I think shrimp and humans aren't too dissimilar in this respect. You can move yourself to a different climate and after a few years will learn to tolerate the different temperature. But only kids born into the climate will really be able to "thrive" there. (Luckily for humans, reproduction doesn't seem to be hindered by an unfamiliar climate!!!). After 11+ years in the heat and humidity of Asia, the Englishman in me still feels it necessary to comment daily about it being hot today, despite it being pretty much the same as every other day in this season-less sauna we now call home. On the other hand, I don't think I can ever recall my kids even mentioning that they felt warm, even when soaked through in sweat. But take them into a 25C air-con shopping mall and they instantly develop frostbite!

I think many of the "rule books" (i.e. online posts, Youtube videos, etc) are now out of date when it comes to a some/many/all current shrimp lines. A bit like asking your granddad what phone you should buy. For instance...

Found a new aquarium store here that sells shrimp. All types - crystals, cherries, galaxies, pintos, tigers, cray fish, chocolate, etc, etc. All kept in exactly the same dechlorinated tap water (2KH & 4GH) at about 250 TDS. I recently bought goldenbacks and sunkist neo's from there and they are doing great (the ones now having lots of babies!). So this week I have restocked my CRS tank from the same shop. I'm working on the basis that those that have survived in the shop will hopefully be the hardiest of the hardy. Fingers crossed!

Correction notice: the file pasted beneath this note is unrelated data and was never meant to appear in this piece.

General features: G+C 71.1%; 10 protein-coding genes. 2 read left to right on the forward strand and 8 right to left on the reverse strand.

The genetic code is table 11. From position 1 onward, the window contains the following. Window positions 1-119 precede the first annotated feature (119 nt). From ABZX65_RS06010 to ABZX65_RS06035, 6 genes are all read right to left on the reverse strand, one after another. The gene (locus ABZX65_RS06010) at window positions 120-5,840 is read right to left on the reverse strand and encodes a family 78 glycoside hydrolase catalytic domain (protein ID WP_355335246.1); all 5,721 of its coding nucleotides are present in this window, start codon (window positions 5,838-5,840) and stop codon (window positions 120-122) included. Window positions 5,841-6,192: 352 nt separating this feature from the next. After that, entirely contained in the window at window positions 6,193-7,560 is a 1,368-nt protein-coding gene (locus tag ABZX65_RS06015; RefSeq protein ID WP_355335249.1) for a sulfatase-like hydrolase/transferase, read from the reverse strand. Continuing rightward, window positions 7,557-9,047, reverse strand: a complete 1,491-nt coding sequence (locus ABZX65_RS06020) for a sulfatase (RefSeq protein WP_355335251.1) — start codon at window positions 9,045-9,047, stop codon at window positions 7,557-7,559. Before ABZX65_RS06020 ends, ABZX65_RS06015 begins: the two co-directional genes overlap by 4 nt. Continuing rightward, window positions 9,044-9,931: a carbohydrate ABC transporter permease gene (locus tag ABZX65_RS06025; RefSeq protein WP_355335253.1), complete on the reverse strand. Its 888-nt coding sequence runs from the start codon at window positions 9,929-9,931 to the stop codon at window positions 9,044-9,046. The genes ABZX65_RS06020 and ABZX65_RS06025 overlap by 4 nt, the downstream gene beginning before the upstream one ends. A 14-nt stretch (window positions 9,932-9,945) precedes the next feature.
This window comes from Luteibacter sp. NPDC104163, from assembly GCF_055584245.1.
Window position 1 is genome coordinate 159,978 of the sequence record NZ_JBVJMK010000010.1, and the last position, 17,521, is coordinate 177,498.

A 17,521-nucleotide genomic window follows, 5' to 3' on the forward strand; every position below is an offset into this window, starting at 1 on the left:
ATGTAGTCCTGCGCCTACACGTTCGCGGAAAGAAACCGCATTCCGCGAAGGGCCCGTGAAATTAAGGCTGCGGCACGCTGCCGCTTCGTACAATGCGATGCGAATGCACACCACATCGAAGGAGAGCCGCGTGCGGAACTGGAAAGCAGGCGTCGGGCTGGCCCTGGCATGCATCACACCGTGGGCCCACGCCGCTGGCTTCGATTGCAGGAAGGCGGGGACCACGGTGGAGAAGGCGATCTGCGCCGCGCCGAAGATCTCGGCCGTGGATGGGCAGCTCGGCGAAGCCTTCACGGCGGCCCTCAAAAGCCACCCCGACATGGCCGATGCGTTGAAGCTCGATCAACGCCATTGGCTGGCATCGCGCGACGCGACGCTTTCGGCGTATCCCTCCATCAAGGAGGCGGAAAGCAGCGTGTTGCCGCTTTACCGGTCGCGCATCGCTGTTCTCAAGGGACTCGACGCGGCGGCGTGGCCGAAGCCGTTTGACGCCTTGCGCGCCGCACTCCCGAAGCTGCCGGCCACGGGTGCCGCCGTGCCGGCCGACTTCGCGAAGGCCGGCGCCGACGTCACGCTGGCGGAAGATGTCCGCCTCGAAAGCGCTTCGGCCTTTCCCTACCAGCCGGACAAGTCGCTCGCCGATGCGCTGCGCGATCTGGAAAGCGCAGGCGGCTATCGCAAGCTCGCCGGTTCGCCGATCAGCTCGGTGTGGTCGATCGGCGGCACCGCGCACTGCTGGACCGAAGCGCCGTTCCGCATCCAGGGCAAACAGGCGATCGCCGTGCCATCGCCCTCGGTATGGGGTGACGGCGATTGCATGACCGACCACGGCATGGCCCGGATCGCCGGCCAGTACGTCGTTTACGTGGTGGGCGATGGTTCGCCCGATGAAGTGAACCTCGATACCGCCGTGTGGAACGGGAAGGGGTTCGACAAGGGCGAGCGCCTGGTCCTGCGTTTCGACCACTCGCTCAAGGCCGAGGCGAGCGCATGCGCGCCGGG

Blue Ridge Reef and Zoidburg like this.


To view links or images in signatures your post count must be 10 or greater. You currently have 0 posts.
en7jos is offline  
Reply

Tags
None

Quick Reply
Message:
Options

Register Now



In order to be able to post messages on the The Planted Tank Forum forums, you must first register.
Please enter your desired user name, your email address and other required details in the form below.

User Name:
Password
Please enter a password for your user account. Note that passwords are case-sensitive.

Password:


Confirm Password:
Email Address
Please enter a valid email address for yourself.

Email Address:
OR

Log-in










Thread Tools
Show Printable Version Show Printable Version
Email this Page Email this Page
Display Modes
Linear Mode Linear Mode



Posting Rules  
You may post new threads
You may post replies
You may not post attachments
You may not edit your posts

BB code is On
Smilies are On
[IMG] code is On
HTML code is Off
Trackbacks are On
Pingbacks are On
Refbacks are On

 
For the best viewing experience please update your browser to Google Chrome